A person with an embarrassed expression uses a cloud to cover their lower body.

The Struggles: Embarrassing Moments and Bladder Cancer

"It can feel embarrassing." Yes, yes, it can. Bladder cancer is ripe with embarrassing moments and trials. Let us take a look at just a few.

A disclaimer before we venture on. Please accept this in its entirety as cheeky. My grandmum used to look at me, over her glasses and say. "Don't be cheeky with me, boy."

"To have cancer is bad, but to have it in the bladder is degrading, embarrassing, and distasteful. You lay on your back, legs wide open, while several people are staring at your private bits, trying to poke a tube into you. It is hateful."

Dropping my undies annually

I confess, if I am being honest, that I might have chosen a cancer that did not require dropping my undies and being assaulted with a sewer auger every year for the rest of my life.

First and foremost is the nagging question, "How do I measure up with the other lads who come across this table?" This may seem silly and vain to the fairer sex, but to us men types, this question is ingrained and perpetuated from a very tender age. I have yet to hear a gasp or a giggle when the gown is lifted, so I take solace in being above the below and below the upper.

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Next comes the discomfort of having foreign hands on my most treasured appendage, and the latex gloves are chilled. A brief moment to warm the hands seems in order. I have heard that when milking a cow, it is considered good form to warm the hands on cold mornings. We should warrant at least the consideration afforded a cow, I think. Perhaps nurses with more petite hands could be recruited as a means of bolstering the fragile male ego.

The "small tube"

Let us not forget to address the brutality of the exam itself. The "small tube" used to gain access to the bladder is no smaller than the Eurotunnel connecting the U.K. and France. Truth be told, the tunnel may be smaller, and I am sure there are fewer onlookers when the tunnel is in full use than there are in my exam room.

Moving on, we would be remiss if we did not speak about the urostomy bags or the colostomy bags. These may be a source of embarrassment but stop and consider this. Wouldn't we be more embarrassed if the world caught a glimpse of our browser history?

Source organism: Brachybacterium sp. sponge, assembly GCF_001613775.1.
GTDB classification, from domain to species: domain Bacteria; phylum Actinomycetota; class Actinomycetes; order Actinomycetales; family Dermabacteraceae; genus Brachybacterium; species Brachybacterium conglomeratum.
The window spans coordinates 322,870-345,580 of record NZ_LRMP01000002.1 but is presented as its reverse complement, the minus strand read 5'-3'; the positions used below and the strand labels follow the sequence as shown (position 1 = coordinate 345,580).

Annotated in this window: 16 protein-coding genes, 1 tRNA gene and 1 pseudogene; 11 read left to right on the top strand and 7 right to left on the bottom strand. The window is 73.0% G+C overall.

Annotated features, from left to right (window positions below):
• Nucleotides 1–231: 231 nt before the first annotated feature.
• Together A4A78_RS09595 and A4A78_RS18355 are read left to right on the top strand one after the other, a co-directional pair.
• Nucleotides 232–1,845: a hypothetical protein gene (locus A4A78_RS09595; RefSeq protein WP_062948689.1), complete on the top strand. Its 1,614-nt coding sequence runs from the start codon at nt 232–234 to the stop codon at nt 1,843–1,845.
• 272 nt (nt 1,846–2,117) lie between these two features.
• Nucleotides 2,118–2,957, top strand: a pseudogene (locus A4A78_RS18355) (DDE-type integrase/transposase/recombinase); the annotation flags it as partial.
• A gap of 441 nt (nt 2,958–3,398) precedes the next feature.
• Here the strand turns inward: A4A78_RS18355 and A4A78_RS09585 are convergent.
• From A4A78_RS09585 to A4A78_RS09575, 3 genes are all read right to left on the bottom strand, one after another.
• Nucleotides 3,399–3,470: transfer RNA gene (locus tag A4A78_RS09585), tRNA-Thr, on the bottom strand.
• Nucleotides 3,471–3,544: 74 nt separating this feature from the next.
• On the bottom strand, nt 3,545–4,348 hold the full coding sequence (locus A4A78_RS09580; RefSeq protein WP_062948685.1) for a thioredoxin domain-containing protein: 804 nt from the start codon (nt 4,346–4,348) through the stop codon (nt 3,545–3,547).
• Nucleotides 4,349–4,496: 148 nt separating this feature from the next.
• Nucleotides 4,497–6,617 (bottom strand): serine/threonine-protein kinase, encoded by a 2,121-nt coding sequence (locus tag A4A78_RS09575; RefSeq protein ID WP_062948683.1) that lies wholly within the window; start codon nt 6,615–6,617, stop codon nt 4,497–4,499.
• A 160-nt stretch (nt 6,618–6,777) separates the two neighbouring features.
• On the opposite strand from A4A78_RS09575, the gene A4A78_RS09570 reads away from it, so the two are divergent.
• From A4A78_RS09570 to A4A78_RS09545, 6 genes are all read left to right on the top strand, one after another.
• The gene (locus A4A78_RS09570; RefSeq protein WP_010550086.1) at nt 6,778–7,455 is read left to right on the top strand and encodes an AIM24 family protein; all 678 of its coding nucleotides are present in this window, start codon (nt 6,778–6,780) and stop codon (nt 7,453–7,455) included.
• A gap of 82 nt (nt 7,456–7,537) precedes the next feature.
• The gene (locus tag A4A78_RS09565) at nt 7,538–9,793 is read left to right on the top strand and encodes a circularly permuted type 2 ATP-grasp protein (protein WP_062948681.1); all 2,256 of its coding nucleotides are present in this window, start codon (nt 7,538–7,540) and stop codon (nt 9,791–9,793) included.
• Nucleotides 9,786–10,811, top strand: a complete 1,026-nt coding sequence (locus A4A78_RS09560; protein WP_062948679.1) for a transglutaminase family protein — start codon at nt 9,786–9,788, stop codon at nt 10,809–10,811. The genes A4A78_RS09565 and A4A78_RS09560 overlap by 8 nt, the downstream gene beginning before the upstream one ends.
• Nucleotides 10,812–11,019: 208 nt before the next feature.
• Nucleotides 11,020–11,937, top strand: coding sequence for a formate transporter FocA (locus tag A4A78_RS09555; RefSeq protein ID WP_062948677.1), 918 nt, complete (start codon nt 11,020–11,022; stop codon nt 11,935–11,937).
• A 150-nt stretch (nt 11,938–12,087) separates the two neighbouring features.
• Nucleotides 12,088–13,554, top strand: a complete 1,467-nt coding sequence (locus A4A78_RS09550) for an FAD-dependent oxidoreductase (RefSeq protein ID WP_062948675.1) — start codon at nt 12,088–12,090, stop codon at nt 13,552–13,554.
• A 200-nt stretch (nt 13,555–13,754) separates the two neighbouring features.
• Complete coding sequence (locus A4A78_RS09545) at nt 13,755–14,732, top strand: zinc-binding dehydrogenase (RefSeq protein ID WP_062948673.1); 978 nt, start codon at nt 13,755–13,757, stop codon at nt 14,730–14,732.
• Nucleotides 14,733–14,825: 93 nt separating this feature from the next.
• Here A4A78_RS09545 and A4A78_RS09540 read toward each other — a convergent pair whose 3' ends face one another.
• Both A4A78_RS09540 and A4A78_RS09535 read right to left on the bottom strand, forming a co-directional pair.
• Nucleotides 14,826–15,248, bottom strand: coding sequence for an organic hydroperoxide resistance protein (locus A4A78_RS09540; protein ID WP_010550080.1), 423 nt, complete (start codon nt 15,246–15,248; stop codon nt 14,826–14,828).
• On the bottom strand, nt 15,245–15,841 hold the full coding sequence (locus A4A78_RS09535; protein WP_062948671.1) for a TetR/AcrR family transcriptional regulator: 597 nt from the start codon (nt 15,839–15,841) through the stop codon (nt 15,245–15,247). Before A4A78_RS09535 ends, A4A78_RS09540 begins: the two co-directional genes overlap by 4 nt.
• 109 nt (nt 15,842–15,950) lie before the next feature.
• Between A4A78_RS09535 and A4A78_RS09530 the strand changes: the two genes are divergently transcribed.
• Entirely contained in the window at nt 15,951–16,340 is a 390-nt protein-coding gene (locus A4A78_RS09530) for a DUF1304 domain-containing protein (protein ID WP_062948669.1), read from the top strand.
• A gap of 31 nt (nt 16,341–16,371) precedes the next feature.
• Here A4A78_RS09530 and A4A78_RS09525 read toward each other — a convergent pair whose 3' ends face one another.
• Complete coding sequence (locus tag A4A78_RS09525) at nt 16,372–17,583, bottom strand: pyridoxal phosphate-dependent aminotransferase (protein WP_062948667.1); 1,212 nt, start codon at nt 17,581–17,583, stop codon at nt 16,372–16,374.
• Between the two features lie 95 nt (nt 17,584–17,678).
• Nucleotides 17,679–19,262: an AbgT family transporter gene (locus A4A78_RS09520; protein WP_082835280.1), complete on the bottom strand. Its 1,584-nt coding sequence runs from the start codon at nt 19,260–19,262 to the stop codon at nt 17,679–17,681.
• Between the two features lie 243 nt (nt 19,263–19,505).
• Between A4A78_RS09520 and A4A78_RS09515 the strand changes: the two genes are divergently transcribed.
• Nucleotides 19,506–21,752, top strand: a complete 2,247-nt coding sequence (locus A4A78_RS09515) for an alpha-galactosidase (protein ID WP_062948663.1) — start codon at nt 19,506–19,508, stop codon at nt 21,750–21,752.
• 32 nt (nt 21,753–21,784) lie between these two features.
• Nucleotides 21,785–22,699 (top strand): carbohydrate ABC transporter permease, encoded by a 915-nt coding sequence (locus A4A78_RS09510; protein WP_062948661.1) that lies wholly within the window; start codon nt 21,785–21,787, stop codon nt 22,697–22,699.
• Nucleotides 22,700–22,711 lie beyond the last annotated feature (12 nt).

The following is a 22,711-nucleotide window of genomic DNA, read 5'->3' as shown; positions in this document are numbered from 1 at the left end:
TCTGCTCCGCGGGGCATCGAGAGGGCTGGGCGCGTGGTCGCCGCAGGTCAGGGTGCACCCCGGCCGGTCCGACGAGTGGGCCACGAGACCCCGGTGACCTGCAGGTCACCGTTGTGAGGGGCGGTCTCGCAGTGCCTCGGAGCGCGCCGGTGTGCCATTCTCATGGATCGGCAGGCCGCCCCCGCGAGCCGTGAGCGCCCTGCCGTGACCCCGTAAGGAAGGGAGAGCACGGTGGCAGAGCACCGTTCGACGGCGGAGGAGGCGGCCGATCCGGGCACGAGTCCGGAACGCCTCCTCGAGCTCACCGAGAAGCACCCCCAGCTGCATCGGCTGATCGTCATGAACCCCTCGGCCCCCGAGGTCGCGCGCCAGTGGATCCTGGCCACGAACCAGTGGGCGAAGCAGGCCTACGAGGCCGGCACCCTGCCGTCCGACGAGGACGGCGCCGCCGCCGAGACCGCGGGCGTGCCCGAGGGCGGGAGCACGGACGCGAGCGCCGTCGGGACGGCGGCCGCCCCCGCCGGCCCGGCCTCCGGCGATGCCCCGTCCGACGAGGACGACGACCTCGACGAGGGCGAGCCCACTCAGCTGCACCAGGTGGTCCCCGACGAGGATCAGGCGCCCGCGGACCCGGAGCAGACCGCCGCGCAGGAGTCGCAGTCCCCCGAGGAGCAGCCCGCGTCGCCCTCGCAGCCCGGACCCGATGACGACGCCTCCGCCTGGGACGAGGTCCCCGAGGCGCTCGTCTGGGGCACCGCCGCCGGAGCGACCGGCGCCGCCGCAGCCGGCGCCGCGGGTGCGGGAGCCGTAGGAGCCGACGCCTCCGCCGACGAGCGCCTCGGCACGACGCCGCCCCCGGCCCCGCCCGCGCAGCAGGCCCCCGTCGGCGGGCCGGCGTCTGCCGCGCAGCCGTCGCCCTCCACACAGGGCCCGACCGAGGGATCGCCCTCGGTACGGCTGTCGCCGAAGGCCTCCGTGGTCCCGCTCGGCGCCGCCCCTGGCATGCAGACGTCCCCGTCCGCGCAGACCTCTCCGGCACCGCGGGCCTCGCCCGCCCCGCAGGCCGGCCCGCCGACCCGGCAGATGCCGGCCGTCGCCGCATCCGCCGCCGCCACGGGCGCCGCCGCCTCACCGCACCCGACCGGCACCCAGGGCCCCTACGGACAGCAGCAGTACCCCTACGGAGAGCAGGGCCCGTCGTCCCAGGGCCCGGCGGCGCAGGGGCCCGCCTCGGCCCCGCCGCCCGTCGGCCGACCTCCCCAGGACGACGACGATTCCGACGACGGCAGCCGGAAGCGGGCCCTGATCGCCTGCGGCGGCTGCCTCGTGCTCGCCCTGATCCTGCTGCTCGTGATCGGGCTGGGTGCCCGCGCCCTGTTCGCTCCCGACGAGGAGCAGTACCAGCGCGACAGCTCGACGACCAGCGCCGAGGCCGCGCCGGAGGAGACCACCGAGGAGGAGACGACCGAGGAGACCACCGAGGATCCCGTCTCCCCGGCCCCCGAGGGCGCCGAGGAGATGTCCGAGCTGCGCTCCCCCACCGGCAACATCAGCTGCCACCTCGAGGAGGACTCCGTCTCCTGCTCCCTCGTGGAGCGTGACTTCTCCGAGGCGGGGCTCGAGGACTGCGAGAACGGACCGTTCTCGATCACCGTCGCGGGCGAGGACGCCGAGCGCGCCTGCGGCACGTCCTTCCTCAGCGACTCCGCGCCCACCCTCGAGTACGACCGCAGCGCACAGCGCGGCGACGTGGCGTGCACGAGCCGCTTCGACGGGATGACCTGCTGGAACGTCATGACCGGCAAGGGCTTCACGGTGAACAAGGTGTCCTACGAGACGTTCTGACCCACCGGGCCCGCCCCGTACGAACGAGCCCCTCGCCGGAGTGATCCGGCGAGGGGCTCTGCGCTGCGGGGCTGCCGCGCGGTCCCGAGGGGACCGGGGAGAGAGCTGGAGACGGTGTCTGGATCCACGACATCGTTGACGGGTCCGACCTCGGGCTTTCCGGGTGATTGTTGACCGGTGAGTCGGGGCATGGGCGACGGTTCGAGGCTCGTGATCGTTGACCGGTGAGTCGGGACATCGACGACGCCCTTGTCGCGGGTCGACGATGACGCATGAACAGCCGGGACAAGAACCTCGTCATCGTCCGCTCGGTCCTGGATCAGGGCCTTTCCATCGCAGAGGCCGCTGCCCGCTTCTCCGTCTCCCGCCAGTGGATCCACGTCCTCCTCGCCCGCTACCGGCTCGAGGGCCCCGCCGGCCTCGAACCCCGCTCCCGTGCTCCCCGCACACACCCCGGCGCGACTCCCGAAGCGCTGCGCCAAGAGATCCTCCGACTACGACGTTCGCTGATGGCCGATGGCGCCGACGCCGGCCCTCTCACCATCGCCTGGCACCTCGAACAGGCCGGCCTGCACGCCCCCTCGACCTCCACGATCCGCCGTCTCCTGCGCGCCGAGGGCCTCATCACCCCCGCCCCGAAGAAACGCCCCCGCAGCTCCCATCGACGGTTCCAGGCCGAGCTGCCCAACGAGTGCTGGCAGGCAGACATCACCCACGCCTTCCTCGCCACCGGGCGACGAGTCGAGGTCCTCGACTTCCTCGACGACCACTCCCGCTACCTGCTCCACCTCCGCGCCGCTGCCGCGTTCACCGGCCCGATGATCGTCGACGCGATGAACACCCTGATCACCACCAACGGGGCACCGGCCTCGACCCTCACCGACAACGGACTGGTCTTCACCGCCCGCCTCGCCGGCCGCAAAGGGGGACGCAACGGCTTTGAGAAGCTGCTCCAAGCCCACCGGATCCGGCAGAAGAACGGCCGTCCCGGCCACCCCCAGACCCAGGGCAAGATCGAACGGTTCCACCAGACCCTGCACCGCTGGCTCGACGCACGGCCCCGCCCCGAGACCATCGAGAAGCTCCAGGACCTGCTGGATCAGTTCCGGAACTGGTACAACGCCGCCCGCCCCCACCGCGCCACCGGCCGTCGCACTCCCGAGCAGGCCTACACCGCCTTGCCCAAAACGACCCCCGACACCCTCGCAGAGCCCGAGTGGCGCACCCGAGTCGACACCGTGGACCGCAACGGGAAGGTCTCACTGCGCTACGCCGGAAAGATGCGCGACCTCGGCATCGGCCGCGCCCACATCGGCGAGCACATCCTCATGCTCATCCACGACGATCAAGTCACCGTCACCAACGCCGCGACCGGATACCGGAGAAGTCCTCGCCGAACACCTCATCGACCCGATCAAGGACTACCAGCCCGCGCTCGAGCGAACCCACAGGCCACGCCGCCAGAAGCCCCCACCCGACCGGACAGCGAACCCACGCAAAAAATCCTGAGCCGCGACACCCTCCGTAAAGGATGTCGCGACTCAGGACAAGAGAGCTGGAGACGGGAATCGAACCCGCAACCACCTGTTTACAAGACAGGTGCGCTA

I would much rather explain the bag I use to collect waste post-cancer than my fascination with skateboarding dogs. Really, the bag is a medical device. My preoccupation with cats who have extra toes is weird, or the amount of time I spend watching lawn mowing videos.

Embarrassing moments for men with bladder cancer

I know how embarrassing bladder cancer can be. I am reminded of it every month when I walk up to the counter with my supply of adult diapers and wipes. I think about it whenever my bladder gives way, and I feel the warmth spread across my nether regions. But I know in my core that we can overcome all of the embarrassing moments if we will dedicate ourselves to finding the humor in our hardships.

The next time you are embarrassed, think of a humorous moment when the time comes for your exam, smile, and celebrate the opportunity to be in the exam room for another year. When the bags seem too much, rejoice at not having to sit on a shared commode seat.

Happiness is a choice. Choose wisely.

Does Mac's story ring true for you? Share your experience in the comments below, or share your story!

This article represents the opinions, thoughts, and experiences of the author; none of this content has been paid for by any advertiser. The BladderCancer.net team does not recommend or endorse any products or treatments discussed herein. Learn more about how we maintain editorial integrity here.

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